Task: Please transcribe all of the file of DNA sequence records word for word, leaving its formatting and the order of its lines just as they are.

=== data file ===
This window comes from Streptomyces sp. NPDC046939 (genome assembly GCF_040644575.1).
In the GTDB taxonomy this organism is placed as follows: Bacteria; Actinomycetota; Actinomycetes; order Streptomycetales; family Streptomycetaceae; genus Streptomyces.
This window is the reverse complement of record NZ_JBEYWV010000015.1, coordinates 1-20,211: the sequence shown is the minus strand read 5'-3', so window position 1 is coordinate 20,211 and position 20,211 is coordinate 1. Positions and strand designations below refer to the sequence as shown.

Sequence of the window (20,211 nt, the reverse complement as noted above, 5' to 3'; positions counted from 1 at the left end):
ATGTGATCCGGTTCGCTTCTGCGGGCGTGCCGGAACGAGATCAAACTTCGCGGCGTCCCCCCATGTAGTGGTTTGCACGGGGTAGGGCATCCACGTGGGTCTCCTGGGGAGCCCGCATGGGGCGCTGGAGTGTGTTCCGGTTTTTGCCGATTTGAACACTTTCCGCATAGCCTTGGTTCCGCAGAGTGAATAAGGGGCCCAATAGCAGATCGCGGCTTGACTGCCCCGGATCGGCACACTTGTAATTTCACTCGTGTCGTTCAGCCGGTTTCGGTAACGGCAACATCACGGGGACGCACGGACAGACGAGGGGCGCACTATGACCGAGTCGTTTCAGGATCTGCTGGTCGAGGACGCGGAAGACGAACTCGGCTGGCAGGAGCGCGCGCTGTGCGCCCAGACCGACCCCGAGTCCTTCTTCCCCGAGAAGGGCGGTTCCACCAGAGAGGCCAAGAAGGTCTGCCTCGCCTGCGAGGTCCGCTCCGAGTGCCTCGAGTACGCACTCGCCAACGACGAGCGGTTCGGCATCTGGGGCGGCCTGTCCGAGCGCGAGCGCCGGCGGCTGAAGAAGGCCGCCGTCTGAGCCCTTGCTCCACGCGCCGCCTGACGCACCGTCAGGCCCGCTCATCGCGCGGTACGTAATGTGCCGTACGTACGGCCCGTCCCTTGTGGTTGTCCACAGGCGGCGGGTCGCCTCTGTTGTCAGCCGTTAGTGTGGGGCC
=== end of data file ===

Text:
This window comes from Streptomyces sp. NPDC046939 (genome assembly GCF_040644575.1).
In the GTDB taxonomy this organism is placed as follows: Bacteria; Actinomycetota; Actinomycetes; order Streptomycetales; family Streptomycetaceae; genus Streptomyces.
This window is the reverse complement of record NZ_JBEYWV010000015.1, coordinates 1-20,211: the sequence shown is the minus strand read 5'-3', so window position 1 is coordinate 20,211 and position 20,211 is coordinate 1. Positions and strand designations below refer to the sequence as shown.

Sequence of the window (20,211 nt, the reverse complement as noted above, 5' to 3'; positions counted from 1 at the left end):
ATGTGATCCGGTTCGCTTCTGCGGGCGTGCCGGAACGAGATCAAACTTCGCGGCGTCCCCCCATGTAGTGGTTTGCACGGGGTAGGGCATCCACGTGGGTCTCCTGGGGAGCCCGCATGGGGCGCTGGAGTGTGTTCCGGTTTTTGCCGATTTGAACACTTTCCGCATAGCCTTGGTTCCGCAGAGTGAATAAGGGGCCCAATAGCAGATCGCGGCTTGACTGCCCCGGATCGGCACACTTGTAATTTCACTCGTGTCGTTCAGCCGGTTTCGGTAACGGCAACATCACGGGGACGCACGGACAGACGAGGGGCGCACTATGACCGAGTCGTTTCAGGATCTGCTGGTCGAGGACGCGGAAGACGAACTCGGCTGGCAGGAGCGCGCGCTGTGCGCCCAGACCGACCCCGAGTCCTTCTTCCCCGAGAAGGGCGGTTCCACCAGAGAGGCCAAGAAGGTCTGCCTCGCCTGCGAGGTCCGCTCCGAGTGCCTCGAGTACGCACTCGCCAACGACGAGCGGTTCGGCATCTGGGGCGGCCTGTCCGAGCGCGAGCGCCGGCGGCTGAAGAAGGCCGCCGTCTGAGCCCTTGCTCCACGCGCCGCCTGACGCACCGTCAGGCCCGCTCATCGCGCGGTACGTAATGTGCCGTACGTACGGCCCGTCCCTTGTGGTTGTCCACAGGCGGCGGGTCGCCTCTGTTGTCAGCCGTTAGTGTGGGGCC